RECENT: Find out about composers from unusual places, including Gerard Schurmann, Giya Kancheli, Nazib Zhiganov and Nodar Gabunia, about singing in cars, and meet Jim Hutton from the RLPO and some of our regular contributors in this 80-minute February 2021 video
The Barlow Endowment for Music Composition at Brigham Young University has announced that applications are open for the Barlow Prize, Barlow General Commission and Barlow Latter-day Saints Commission. Applications are available at barlow.byu.edu
Also, keep an eye out for the hard copy 2021 competitions postcard. If you are not on our mailing list and would like to be, please send an email to firstname.lastname@example.org with your name and address.
The Barlow Endowment encourages and financially supports individuals who demonstrate technical skills and natural gifts for the composition of great music. The Endowment achieves this through its Barlow Prize, commissioning programs and support of student composers.
The work winning the Barlow Prize will be performed in 2023-24 by a consortium of innovative and diverse ensembles which will include Alarm Will Sound, the London Sinfonietta, the Oakland Symphony and the St Paul Chamber Orchestra. It is expected to meet the highest artistic requirements for the medium. Additional specifications for the work will be negotiated among the Barlow Endowment, the winning composer and the performing consortium. We encourage applicants from a variety of musical aesthetics and backgrounds to apply.
General commissions are different from the Prize competition. Composers or performers may apply for this competition who already have a collaboration agreement for a new work yet to be composed. Only one application per composer is accepted to the competition. There is no limit of applications for collaborating performers. The proposed first performance of the new piece cannot occur sooner than 1 March following an award from the Endowment. The General commissions competition is an international competition and can incorporate any musical genre or performance locality.
Latter-day Saints commissions are different from the Prize and General commissions competitions. Composers who are members of The Church of Jesus Christ of Latter-day Saints may apply for this competition who already have a collaboration agreement with a performer for a new work yet to be composed. Only one application per composer is allowed. The proposed first performance for the new piece cannot occur sooner than 1 March following an award from the Endowment. The Latter-day Saints commission is an international competition and can incorporate any musical genre or performance locality.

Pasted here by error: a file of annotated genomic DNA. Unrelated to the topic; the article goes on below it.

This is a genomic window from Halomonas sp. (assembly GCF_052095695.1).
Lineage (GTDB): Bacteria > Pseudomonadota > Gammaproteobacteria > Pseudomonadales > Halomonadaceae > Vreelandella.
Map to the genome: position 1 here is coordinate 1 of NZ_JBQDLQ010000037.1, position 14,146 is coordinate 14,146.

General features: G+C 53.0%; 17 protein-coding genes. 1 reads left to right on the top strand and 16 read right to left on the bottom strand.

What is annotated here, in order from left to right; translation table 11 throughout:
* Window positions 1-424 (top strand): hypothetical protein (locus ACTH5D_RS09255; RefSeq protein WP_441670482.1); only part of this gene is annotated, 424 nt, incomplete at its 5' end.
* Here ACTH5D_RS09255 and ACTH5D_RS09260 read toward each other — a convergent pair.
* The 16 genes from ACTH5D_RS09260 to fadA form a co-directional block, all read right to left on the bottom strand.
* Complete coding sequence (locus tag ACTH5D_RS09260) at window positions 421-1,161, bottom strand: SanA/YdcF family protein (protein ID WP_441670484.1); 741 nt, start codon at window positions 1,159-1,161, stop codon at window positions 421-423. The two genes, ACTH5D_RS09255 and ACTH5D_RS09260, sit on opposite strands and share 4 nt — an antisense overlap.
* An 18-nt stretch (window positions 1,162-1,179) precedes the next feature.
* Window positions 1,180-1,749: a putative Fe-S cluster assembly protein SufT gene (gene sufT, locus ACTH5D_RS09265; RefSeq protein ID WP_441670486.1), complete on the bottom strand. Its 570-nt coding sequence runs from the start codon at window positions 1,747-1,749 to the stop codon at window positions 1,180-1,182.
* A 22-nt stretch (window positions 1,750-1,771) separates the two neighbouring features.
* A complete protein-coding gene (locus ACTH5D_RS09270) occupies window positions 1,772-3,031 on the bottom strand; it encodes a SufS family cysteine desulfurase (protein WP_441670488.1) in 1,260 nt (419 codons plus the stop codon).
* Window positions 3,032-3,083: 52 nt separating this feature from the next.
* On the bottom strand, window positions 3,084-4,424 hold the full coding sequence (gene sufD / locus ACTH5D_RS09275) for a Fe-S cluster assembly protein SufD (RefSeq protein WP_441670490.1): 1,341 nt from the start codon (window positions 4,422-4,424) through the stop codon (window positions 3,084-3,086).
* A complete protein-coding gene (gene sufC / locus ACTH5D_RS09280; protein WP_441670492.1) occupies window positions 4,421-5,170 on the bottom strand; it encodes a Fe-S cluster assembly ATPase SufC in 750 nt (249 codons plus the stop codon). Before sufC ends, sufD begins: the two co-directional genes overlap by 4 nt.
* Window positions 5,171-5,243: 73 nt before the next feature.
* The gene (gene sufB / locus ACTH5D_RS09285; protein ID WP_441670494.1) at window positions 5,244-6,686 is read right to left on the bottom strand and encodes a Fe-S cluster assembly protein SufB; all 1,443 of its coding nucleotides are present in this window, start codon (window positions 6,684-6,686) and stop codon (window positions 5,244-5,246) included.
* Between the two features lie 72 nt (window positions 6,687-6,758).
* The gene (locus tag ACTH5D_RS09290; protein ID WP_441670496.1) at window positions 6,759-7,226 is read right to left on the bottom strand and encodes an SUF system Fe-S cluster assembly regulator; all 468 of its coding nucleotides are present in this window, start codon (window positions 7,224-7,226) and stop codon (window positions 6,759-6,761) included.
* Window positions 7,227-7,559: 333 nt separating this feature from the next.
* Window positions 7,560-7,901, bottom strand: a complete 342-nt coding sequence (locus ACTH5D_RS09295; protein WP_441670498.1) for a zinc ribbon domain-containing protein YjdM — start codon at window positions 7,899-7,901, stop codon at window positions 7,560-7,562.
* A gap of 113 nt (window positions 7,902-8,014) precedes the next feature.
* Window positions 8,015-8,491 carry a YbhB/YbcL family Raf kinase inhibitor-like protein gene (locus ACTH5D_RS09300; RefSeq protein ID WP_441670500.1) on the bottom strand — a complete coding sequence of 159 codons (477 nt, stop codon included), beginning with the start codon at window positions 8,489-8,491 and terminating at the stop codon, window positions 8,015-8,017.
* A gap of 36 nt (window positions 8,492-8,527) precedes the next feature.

In 1983 Milton A Barlow and Gloria Barlow established the Barlow Endowment for Music Composition at Brigham Young University in Provo, Utah, USA. The endowment has subsequently been dedicated to promoting excellence in music composition with over 403 total commissions awarded.
All applications and scores must be received electronically before midnight Mountain Daylight Time (MDT) on 1 June each year. Due to the global pandemic, all submission materials must be uploaded electronically.
The Barlow Endowment announced commission winners for 2020 after reviewing 689 submissions from forty-four countries. The judging panel awarded Christopher Trapani of New York, NY, USA, the US$ 12,000 Barlow Prize to compose a major new song cycle for soprano and piano. A former winner of the Rome Prize, Gaudeamus Prize and a 2019 Guggenheim Fellowship, Trapani maintains an active career in the United States, the United Kingdom and in Continental Europe. Commissions have come from the BBC, the JACK Quartet, Ensemble Modern and Radio France.
His works have been heard at Carnegie Hall, Southbank Centre, Ruhrtriennale, IRCAM and Wigmore Hall. Trapani describes his music as weaving 'American and European stylistic strands into a personal aesthetic that defies easy classification. Snippets of Delta Blues, Appalachian folk, dance band foxtrots, shoegaze guitar effects and Turkish makam, along with spectral swells and meandering canons can all be heard.'
Posted 3 February 2021 by Rebecca Ott